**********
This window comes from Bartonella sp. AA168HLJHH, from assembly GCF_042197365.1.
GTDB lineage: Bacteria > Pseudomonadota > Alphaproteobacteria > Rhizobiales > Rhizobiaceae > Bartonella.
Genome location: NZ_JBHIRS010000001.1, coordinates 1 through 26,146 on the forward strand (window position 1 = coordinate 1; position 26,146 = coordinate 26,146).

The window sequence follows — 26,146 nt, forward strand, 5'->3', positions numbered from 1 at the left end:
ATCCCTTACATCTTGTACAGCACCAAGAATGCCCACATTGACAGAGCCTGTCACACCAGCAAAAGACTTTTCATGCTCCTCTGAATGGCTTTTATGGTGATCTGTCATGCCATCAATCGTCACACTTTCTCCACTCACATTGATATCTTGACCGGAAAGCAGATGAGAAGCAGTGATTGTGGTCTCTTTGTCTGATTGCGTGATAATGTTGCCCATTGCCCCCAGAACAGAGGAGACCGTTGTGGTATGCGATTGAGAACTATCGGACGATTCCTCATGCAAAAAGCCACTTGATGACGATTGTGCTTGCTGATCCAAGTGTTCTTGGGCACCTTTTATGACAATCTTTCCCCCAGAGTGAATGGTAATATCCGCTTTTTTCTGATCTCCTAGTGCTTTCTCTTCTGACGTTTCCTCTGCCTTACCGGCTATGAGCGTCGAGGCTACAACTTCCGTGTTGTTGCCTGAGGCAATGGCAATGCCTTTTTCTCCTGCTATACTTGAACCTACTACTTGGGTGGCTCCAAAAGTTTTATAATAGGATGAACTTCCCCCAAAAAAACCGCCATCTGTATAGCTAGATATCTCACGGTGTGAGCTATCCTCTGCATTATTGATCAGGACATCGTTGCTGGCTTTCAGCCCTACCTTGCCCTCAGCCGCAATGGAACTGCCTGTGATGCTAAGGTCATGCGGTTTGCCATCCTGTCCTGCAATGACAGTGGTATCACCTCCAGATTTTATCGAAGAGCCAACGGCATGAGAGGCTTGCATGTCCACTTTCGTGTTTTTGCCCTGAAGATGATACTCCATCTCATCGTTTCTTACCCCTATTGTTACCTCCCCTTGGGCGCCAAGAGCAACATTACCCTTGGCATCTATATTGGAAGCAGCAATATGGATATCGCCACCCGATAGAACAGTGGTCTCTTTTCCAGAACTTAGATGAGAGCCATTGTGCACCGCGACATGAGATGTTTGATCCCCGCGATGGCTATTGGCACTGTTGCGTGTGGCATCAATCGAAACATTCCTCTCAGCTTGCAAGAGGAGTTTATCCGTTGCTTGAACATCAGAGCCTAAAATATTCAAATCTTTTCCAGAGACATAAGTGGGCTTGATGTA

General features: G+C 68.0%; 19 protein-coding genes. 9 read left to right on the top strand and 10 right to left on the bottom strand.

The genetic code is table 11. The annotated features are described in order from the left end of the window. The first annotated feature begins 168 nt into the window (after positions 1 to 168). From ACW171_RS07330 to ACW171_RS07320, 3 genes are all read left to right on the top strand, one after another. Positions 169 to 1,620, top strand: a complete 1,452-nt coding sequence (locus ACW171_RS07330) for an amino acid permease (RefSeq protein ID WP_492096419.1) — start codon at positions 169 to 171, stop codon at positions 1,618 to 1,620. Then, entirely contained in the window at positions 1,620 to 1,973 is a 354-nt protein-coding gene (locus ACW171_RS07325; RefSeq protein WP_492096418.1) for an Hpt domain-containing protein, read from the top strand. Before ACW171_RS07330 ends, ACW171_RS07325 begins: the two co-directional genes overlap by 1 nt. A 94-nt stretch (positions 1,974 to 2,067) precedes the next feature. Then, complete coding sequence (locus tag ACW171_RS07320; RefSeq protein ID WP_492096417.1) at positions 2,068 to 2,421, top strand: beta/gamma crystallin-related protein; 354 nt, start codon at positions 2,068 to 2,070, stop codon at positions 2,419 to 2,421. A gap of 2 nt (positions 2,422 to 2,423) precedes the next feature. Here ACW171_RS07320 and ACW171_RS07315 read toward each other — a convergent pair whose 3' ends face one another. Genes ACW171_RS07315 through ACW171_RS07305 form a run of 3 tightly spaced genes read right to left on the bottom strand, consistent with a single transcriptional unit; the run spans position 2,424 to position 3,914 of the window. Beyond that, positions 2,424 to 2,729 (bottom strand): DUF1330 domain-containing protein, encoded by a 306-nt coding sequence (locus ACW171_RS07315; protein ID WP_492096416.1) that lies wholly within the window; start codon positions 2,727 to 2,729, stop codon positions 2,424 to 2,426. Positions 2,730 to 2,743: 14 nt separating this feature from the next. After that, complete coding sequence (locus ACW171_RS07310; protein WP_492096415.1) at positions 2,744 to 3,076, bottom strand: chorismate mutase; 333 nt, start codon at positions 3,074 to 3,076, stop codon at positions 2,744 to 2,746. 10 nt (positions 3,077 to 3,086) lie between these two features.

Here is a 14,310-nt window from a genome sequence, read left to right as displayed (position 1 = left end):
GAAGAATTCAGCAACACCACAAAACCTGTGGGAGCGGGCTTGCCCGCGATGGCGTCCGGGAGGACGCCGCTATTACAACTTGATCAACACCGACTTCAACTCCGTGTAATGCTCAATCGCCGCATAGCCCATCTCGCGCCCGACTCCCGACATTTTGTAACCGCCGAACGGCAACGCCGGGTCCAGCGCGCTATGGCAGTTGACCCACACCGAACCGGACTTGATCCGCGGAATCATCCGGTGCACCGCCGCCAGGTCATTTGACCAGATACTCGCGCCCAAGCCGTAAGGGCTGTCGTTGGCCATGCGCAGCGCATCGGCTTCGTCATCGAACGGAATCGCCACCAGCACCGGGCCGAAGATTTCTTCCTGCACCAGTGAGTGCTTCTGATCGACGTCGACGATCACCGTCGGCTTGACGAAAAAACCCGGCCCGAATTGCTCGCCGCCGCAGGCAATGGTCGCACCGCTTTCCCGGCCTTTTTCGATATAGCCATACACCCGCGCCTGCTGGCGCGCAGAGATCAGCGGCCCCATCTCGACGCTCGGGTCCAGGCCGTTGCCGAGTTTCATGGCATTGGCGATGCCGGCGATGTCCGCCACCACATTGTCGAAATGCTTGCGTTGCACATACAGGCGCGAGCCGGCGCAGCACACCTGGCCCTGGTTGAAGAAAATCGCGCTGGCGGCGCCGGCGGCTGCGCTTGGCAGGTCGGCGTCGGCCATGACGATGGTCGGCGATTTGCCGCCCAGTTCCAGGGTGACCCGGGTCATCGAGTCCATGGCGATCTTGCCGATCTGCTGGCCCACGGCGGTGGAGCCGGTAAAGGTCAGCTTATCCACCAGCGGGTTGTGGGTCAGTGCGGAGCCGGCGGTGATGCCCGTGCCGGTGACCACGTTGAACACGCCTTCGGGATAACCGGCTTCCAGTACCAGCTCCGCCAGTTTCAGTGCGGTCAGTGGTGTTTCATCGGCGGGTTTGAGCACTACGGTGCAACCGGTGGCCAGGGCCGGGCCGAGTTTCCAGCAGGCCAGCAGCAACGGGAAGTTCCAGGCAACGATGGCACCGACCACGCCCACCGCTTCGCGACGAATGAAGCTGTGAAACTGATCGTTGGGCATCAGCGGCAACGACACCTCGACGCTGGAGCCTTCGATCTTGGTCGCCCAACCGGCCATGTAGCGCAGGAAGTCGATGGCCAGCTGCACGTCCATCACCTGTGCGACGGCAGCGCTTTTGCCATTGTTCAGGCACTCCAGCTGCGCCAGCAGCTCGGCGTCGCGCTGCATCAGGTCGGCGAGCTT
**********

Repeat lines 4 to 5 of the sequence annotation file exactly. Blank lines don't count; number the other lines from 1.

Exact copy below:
The window sequence follows — 26,146 nt, forward strand, 5'->3', positions numbered from 1 at the left end:
ATCCCTTACATCTTGTACAGCACCAAGAATGCCCACATTGACAGAGCCTGTCACACCAGCAAAAGACTTTTCATGCTCCTCTGAATGGCTTTTATGGTGATCTGTCATGCCATCAATCGTCACACTTTCTCCACTCACATTGATATCTTGACCGGAAAGCAGATGAGAAGCAGTGATTGTGGTCTCTTTGTCTGATTGCGTGATAATGTTGCCCATTGCCCCCAGAACAGAGGAGACCGTTGTGGTATGCGATTGAGAACTATCGGACGATTCCTCATGCAAAAAGCCACTTGATGACGATTGTGCTTGCTGATCCAAGTGTTCTTGGGCACCTTTTATGACAATCTTTCCCCCAGAGTGAATGGTAATATCCGCTTTTTTCTGATCTCCTAGTGCTTTCTCTTCTGACGTTTCCTCTGCCTTACCGGCTATGAGCGTCGAGGCTACAACTTCCGTGTTGTTGCCTGAGGCAATGGCAATGCCTTTTTCTCCTGCTATACTTGAACCTACTACTTGGGTGGCTCCAAAAGTTTTATAATAGGATGAACTTCCCCCAAAAAAACCGCCATCTGTATAGCTAGATATCTCACGGTGTGAGCTATCCTCTGCATTATTGATCAGGACATCGTTGCTGGCTTTCAGCCCTACCTTGCCCTCAGCCGCAATGGAACTGCCTGTGATGCTAAGGTCATGCGGTTTGCCATCCTGTCCTGCAATGACAGTGGTATCACCTCCAGATTTTATCGAAGAGCCAACGGCATGAGAGGCTTGCATGTCCACTTTCGTGTTTTTGCCCTGAAGATGATACTCCATCTCATCGTTTCTTACCCCTATTGTTACCTCCCCTTGGGCGCCAAGAGCAACATTACCCTTGGCATCTATATTGGAAGCAGCAATATGGATATCGCCACCCGATAGAACAGTGGTCTCTTTTCCAGAACTTAGATGAGAGCCATTGTGCACCGCGACATGAGATGTTTGATCCCCGCGATGGCTATTGGCACTGTTGCGTGTGGCATCAATCGAAACATTCCTCTCAGCTTGCAAGAGGAGTTTATCCGTTGCTTGAACATCAGAGCCTAAAATATTCAAATCTTTTCCAGAGACATAAGTGGGCTTGATGTA